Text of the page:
“We are very pleased to see Dr. Gehi honored for excellence in the field of electrophysiology, for leadership in clinical care, education and innovation,” said Dr. Rick Stouffer, chief of the division of cardiology and Ernest and Hazel Craige Distinguished Professor of Cardiovascular Medicine. “He is a superstar in his field.”
Gehi maintains a busy clinical practice care for patients with heart rhythm disorders. He specializes in catheter ablation for atrial fibrillation (AFib), SVT, and VT/PVC, as well as pacemaker and defibrillator implantation. He presents on cardiac rhythm disorders and EKG interpretation to physicians in practice at national, regional, and local conferences as well as in UNC medical school, internal medicine residency, and cardiology and electrophysiology fellowship program. His research has focused on improving the quality and system of care of patients suffering from atrial fibrillation, the most common cardiac dysrhythmia. Initial studies sought to understand drivers of AF-specific patient symptoms in order to better formulate a global strategy for reducing AF morbidity. Findings from this study led to a focus on improving systems of care for patients with AF.
In 2017, Gehi received a $1.7 million grant from the Bristol-Myers Squibb Foundation to improve care and education for patients with AFib across the UNC Health Care system. The four-year grant has enabled Gehi to expand a pilot care model launched in 2015, aimed at reducing unnecessary hospitalizations and improving quality of care for AFib patients. His pilot research, funded through a grant from the UNC Center for Health Innovations, demonstrated promising results. Nationwide and at UNC, 80%-85% of Afib patients presenting to the ER end up being hospitalized. Gehi’s pilot study reduced the likelihood of AF related hospitalization at UNC to 57%. Among other benefits, the model seeks to improve care coordination of AF patients whose care can often be disjointed. Adjunctive efforts of this project are underway to harness digital health applications for patient engagement and to use tele-mentoring to train physicians in the community on best practice recommendations.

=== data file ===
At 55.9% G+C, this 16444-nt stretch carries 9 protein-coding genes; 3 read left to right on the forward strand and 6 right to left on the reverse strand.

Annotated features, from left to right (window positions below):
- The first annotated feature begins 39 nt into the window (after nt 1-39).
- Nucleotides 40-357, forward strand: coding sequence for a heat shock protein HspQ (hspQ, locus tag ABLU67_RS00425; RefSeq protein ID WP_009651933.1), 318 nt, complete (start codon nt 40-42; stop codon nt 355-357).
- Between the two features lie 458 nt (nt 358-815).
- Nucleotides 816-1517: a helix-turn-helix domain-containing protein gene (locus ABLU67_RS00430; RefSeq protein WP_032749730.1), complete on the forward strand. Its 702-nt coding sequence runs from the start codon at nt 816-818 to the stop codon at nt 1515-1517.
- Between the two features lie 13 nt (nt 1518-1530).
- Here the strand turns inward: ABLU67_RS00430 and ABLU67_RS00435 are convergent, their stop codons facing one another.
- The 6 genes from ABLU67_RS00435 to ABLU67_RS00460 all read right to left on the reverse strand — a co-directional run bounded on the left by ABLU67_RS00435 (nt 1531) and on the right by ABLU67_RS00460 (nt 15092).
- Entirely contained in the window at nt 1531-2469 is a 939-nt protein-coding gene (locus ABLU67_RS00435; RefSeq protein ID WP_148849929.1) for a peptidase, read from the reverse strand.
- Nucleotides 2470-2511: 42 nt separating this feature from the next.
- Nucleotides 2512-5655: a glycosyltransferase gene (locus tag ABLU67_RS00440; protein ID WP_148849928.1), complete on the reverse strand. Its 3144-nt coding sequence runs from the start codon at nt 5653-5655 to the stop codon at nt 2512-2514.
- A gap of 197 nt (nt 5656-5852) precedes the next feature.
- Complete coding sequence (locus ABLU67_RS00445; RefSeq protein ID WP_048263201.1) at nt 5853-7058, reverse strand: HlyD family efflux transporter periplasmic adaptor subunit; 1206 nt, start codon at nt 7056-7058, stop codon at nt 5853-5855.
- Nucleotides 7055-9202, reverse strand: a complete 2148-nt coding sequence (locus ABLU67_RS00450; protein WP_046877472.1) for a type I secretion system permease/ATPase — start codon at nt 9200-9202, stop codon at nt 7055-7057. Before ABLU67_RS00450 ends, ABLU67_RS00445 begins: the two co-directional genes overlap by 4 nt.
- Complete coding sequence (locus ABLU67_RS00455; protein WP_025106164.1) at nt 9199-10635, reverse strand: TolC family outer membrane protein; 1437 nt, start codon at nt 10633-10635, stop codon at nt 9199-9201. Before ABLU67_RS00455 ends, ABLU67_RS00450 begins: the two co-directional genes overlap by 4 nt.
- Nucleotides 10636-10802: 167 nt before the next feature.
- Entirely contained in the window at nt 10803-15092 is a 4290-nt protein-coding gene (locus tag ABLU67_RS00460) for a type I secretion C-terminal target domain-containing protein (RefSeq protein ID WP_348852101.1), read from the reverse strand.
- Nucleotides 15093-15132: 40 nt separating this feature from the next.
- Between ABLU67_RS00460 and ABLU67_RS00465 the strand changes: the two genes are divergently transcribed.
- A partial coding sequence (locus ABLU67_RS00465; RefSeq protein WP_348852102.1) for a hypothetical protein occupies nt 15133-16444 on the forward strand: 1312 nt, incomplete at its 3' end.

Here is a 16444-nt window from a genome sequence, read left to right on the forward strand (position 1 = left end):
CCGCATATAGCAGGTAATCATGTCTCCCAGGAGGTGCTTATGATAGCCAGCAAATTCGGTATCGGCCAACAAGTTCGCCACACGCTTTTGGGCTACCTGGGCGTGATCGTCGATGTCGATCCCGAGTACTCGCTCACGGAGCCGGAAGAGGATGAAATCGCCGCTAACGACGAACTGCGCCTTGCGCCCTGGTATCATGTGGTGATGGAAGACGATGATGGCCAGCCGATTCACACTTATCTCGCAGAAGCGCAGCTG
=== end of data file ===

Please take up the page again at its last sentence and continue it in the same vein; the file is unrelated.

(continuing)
Gehi graduated from medical school and completed residency at the University of California in San Francisco. He completed his cardiology fellowship at Mt. Sinai Medical Center, after which he received training in cardiac electrophysiology at Emory University. In 2008, Gehi came to the UNC School of Medicine. He was named as the Director of UNC’s Clinical Cardiac Electrophysiology Fellowship in 2012 and as the Director of Cardiac Electrophysiology in 2017. In 2014, he was appointed Associate Professor of Medicine.
Gehi was recently featured in a Chair’s Corner podcast discussing Long QT syndrome, an electrical disorder of the heart.
The Sewell Family-McAllister Distinguished Professorship was established in 2010 by a gift from Linda C. and Cecil W. Sewell, Jr. and a matching gift from Dr. Hugh A. (Chip) McAllister, Jr. The Sewell family requested the professorship title include the McAllister name to honor Dr. McAllister’s outstanding accomplishments in cardiology and visionary leadership of the UNC McAllister Heart Institute.